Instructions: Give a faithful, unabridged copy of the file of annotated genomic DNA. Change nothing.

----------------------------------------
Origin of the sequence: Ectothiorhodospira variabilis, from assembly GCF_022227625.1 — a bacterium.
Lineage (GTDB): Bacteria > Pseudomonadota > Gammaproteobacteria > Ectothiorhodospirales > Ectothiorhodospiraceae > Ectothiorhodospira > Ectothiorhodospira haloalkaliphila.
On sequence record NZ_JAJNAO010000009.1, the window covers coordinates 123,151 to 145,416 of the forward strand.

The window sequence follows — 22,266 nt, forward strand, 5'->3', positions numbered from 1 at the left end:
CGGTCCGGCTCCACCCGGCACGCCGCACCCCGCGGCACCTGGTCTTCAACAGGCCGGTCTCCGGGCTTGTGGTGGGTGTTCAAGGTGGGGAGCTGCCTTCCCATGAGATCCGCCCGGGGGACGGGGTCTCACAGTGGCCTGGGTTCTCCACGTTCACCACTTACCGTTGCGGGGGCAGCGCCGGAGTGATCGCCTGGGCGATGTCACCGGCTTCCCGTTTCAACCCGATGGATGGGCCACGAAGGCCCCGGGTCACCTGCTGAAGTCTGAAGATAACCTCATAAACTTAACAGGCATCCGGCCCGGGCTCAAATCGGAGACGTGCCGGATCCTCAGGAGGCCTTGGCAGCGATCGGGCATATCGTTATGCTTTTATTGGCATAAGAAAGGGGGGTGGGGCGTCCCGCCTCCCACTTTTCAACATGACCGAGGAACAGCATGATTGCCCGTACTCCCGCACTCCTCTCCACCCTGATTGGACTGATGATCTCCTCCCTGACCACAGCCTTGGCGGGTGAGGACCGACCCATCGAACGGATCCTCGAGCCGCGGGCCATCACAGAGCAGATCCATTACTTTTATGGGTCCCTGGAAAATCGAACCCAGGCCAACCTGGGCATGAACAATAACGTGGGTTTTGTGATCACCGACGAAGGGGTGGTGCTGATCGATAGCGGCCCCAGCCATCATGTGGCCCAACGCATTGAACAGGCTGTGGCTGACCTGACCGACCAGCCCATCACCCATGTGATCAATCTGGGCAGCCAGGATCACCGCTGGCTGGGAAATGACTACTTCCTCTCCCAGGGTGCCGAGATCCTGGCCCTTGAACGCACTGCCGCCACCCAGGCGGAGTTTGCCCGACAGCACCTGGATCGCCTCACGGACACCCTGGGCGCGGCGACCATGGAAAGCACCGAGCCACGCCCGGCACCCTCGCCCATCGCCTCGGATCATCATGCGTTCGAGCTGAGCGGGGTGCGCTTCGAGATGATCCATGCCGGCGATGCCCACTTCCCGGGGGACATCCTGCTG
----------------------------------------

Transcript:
Origin of the sequence: Ectothiorhodospira variabilis, from assembly GCF_022227625.1 — a bacterium.
Lineage (GTDB): Bacteria > Pseudomonadota > Gammaproteobacteria > Ectothiorhodospirales > Ectothiorhodospiraceae > Ectothiorhodospira > Ectothiorhodospira haloalkaliphila.
On sequence record NZ_JAJNAO010000009.1, the window covers coordinates 123,151 to 145,416 of the forward strand.

The window sequence follows — 22,266 nt, forward strand, 5'->3', positions numbered from 1 at the left end:
CGGTCCGGCTCCACCCGGCACGCCGCACCCCGCGGCACCTGGTCTTCAACAGGCCGGTCTCCGGGCTTGTGGTGGGTGTTCAAGGTGGGGAGCTGCCTTCCCATGAGATCCGCCCGGGGGACGGGGTCTCACAGTGGCCTGGGTTCTCCACGTTCACCACTTACCGTTGCGGGGGCAGCGCCGGAGTGATCGCCTGGGCGATGTCACCGGCTTCCCGTTTCAACCCGATGGATGGGCCACGAAGGCCCCGGGTCACCTGCTGAAGTCTGAAGATAACCTCATAAACTTAACAGGCATCCGGCCCGGGCTCAAATCGGAGACGTGCCGGATCCTCAGGAGGCCTTGGCAGCGATCGGGCATATCGTTATGCTTTTATTGGCATAAGAAAGGGGGGTGGGGCGTCCCGCCTCCCACTTTTCAACATGACCGAGGAACAGCATGATTGCCCGTACTCCCGCACTCCTCTCCACCCTGATTGGACTGATGATCTCCTCCCTGACCACAGCCTTGGCGGGTGAGGACCGACCCATCGAACGGATCCTCGAGCCGCGGGCCATCACAGAGCAGATCCATTACTTTTATGGGTCCCTGGAAAATCGAACCCAGGCCAACCTGGGCATGAACAATAACGTGGGTTTTGTGATCACCGACGAAGGGGTGGTGCTGATCGATAGCGGCCCCAGCCATCATGTGGCCCAACGCATTGAACAGGCTGTGGCTGACCTGACCGACCAGCCCATCACCCATGTGATCAATCTGGGCAGCCAGGATCACCGCTGGCTGGGAAATGACTACTTCCTCTCCCAGGGTGCCGAGATCCTGGCCCTTGAACGCACTGCCGCCACCCAGGCGGAGTTTGCCCGACAGCACCTGGATCGCCTCACGGACACCCTGGGCGCGGCGACCATGGAAAGCACCGAGCCACGCCCGGCACCCTCGCCCATCGCCTCGGATCATCATGCGTTCGAGCTGAGCGGGGTGCGCTTCGAGATGATCCATGCCGGCGATGCCCACTTCCCGGGGGACATCCTGCTG